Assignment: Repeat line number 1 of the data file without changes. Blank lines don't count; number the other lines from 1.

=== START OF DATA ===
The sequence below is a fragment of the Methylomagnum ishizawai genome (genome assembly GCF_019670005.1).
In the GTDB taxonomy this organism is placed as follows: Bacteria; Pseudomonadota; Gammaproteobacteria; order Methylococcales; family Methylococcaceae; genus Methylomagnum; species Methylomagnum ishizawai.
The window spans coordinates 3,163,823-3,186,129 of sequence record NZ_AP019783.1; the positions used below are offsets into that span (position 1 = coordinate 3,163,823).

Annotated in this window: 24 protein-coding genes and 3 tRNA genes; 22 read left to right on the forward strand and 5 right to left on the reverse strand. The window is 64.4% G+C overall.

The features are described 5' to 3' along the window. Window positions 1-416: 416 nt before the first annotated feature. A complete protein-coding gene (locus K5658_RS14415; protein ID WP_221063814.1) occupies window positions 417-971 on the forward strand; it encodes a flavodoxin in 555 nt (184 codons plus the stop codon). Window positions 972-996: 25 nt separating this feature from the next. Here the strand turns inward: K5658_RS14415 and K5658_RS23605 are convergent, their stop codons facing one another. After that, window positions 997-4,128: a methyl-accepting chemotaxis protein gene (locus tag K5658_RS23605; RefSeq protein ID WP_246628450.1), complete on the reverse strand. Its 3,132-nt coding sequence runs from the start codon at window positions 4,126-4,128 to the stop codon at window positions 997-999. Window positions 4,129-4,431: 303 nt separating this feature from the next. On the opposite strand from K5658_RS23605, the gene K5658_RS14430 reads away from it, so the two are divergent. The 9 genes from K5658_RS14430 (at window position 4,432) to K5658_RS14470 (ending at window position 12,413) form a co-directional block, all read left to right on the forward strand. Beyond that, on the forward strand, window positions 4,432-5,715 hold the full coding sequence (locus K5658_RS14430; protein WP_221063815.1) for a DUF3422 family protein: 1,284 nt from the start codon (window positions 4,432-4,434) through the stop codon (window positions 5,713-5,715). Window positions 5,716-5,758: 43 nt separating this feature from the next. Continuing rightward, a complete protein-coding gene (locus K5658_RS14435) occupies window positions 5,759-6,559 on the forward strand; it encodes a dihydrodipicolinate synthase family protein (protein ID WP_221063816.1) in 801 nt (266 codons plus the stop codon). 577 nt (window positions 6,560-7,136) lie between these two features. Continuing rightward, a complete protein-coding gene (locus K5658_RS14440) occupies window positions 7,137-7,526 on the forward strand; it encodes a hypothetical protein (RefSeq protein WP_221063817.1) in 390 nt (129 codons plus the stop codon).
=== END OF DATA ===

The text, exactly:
The sequence below is a fragment of the Methylomagnum ishizawai genome (genome assembly GCF_019670005.1).